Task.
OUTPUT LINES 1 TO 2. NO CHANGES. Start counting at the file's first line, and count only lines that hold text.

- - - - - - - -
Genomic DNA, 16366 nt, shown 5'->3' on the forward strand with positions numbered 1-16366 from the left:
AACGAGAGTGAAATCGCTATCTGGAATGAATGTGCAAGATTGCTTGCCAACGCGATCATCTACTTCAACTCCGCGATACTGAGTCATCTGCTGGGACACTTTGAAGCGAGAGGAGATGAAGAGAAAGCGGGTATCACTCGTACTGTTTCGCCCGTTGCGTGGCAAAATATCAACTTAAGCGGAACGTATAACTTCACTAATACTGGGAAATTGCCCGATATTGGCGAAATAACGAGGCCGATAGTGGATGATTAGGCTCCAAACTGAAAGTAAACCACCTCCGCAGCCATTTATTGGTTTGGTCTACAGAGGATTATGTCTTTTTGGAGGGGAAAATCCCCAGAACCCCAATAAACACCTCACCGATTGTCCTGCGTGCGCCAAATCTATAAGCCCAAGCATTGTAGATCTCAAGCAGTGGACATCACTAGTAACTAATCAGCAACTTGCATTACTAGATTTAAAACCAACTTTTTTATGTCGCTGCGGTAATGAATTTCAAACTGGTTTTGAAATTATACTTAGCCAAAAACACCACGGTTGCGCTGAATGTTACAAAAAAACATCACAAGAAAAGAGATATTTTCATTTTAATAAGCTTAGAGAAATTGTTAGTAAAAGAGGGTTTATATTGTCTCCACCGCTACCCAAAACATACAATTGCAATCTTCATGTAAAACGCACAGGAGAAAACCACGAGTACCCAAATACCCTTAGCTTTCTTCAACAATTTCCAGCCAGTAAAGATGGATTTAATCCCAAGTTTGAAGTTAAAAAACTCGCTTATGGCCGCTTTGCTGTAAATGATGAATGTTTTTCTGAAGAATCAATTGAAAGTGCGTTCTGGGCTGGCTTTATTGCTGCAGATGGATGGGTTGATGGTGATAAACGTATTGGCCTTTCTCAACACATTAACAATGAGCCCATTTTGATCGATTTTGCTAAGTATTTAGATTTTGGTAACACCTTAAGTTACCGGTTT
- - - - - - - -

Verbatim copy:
Genomic DNA, 16366 nt, shown 5'->3' on the forward strand with positions numbered 1-16366 from the left:
AACGAGAGTGAAATCGCTATCTGGAATGAATGTGCAAGATTGCTTGCCAACGCGATCATCTACTTCAACTCCGCGATACTGAGTCATCTGCTGGGACACTTTGAAGCGAGAGGAGATGAAGAGAAAGCGGGTATCACTCGTACTGTTTCGCCCGTTGCGTGGCAAAATATCAACTTAAGCGGAACGTATAACTTCACTAATACTGGGAAATTGCCCGATATTGGCGAAATAACGAGGCCGATAGTGGATGATTAGGCTCCAAACTGAAAGTAAACCACCTCCGCAGCCATTTATTGGTTTGGTCTACAGAGGATTATGTCTTTTTGGAGGGGAAAATCCCCAGAACCCCAATAAACACCTCACCGATTGTCCTGCGTGCGCCAAATCTATAAGCCCAAGCATTGTAGATCTCAAGCAGTGGACATCACTAGTAACTAATCAGCAACTTGCATTACTAGATTTAAAACCAACTTTTTTATGTCGCTGCGGTAATGAATTTCAAACTGGTTTTGAAATTATACTTAGCCAAAAACACCACGGTTGCGCTGAATGTTACAAAAAAACATCACAAGAAAAGAGATATTTTCATTTTAATAAGCTTAGAGAAATTGTTAGTAAAAGAGGGTTTATATTGTCTCCACCGCTACCCAAAACATACAATTGCAATCTTCATGTAAAACGCACAGGAGAAAACCACGAGTACCCAAATACCCTTAGCTTTCTTCAACAATTTCCAGCCAGTAAAGATGGATTTAATCCCAAGTTTGAAGTTAAAAAACTCGCTTATGGCCGCTTTGCTGTAAATGATGAATGTTTTTCTGAAGAATCAATTGAAAGTGCGTTCTGGGCTGGCTTTATTGCTGCAGATGGATGGGTTGATGGTGATAAACGTATTGGCCTTTCTCAACACATTAACAATGAGCCCATTTTGATCGATTTTGCTAAGTATTTAGATTTTGGTAACACCTTAAGTTACCGGTTT